Victor Deschamps, pour Eurasia Business News – August 17, 2021

Thousands flee Kabul after Taliban took control of the capital city on August 15.

On July 9, the Taliban claimed control of 85% of Afghan territory and take two important border posts with Iran and Turkmenistan. In the following weeks they have tightened the noose around Kabul. On August 15, after some fights against the governmental forces, the Afghan capital fell under control of the Taliban.

Thus, the islamist movement has regained power in Afghanistan twenty years after being driven out by the Western coalition.

Amid fears of repression and arrests, the Taliban movement announced a general amnesty in Afghanistan and called on citizens to return to normal life and work, AFP reports. It was presented by Enamullah Samangani, a member of the Commission of the Movement on Culture, two days after they took power. The movement’s statement emphasized that the amnesty was announced for everyone.

Enamullah Samangani also said that women should not be victims and that they will be allowed, in accordance with Sharia law, to enter the Afghan government.

In spite of these pledges, it remains difficult to believe that the Taliban will protect the rights of Afghan civilians, former public servants, women and girls. Many fear that the girls will be deprived of their right to education and that death penalty against political opponents will be used by the Taliban.

While the structure of the future government is unclear, the Taliban movement will occupy key positions. However, the Government may also include representatives of all forces and movements in the country.

Before the conquest of Kabul, the Taliban have taken control of the capitals of most of the provinces of the country, during an offensive started in May 2021. 

On August 15, President Ashraf Ghani announced his resignation and fled the country.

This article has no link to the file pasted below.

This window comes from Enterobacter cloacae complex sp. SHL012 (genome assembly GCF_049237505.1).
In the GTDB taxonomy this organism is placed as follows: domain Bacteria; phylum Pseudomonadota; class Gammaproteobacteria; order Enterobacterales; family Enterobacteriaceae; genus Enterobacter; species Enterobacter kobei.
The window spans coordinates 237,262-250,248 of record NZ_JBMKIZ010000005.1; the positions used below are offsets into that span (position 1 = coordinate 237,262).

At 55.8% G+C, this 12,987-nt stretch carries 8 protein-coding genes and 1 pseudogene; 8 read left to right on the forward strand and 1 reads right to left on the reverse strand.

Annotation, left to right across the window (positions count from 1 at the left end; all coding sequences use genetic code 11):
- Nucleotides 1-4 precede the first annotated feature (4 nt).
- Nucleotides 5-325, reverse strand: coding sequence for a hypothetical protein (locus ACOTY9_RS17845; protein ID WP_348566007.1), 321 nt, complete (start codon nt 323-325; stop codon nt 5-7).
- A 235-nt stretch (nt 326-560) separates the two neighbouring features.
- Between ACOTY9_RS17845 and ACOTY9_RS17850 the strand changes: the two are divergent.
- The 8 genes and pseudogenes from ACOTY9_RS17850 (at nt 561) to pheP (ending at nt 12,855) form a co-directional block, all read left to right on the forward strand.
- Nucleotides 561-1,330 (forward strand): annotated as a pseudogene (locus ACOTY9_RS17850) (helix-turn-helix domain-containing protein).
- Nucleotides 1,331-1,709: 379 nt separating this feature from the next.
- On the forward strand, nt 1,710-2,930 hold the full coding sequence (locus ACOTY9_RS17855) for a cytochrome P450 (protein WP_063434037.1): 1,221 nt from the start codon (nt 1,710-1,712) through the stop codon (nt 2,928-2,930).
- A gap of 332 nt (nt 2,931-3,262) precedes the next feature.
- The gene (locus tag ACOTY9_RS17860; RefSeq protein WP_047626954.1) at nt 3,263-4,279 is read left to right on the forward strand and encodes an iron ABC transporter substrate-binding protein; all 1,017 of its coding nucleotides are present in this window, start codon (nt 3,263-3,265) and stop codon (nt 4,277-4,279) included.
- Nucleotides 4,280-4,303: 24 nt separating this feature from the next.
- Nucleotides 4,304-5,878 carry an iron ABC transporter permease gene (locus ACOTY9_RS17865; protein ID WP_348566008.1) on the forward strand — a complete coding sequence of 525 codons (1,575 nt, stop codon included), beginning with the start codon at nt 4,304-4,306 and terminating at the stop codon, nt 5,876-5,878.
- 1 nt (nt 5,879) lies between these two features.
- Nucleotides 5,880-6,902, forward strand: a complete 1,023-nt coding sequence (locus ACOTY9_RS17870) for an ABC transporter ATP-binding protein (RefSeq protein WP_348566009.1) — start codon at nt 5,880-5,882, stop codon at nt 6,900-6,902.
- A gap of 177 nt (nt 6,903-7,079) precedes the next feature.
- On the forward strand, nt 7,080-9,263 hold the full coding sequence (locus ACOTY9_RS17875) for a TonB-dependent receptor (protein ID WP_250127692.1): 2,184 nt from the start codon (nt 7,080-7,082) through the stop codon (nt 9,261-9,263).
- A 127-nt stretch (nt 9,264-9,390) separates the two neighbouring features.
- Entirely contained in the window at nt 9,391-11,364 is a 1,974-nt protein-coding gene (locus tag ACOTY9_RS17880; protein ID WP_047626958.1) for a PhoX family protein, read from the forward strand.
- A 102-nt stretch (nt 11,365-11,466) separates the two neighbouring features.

The former president Hamid Karzai said that a Coordination Council was created in Kabul to transfer power to the Taliban, which included the former president, the former Foreign Minister and Chairman of the Supreme Council for Reconciliation Abdullah Abdullah and the leader of the Islamic Party Gulbeddin Hekmatyar.

On August 16, thousands of Afghans arrived at the Kabul airport in an attempt to leave the country, fearing the Taliban rule. Some were killed by falling off the landing gear of the plane taking off, some armed Afghans were shot by the US military, who took control of the airport to secure the evacuation operations.  

The U.S. is continuing to process visas for Afghans and their families who aided U.S. troops. Roughly 100 U.S. embassy staffers remain at the Kabul airport —they will be the last ones out. 

US troops are present inside the airport while the Taliban are reportedly deployed outside

The Taliban also took control of the Tolonews news agency, which, however, continued to release news.

On August 17, one of the Taliban leaders, former Minister of Higher Education Amir Khan Muttaki was in Kabul and was participating in negotiations with former Afghan President Hamid Karzai and former chairman of the Supreme Council for Reconciliation Abdullah Abdullah. They agree on the composition of the new government, which the Taliban had previously promised to make “inclusive.”

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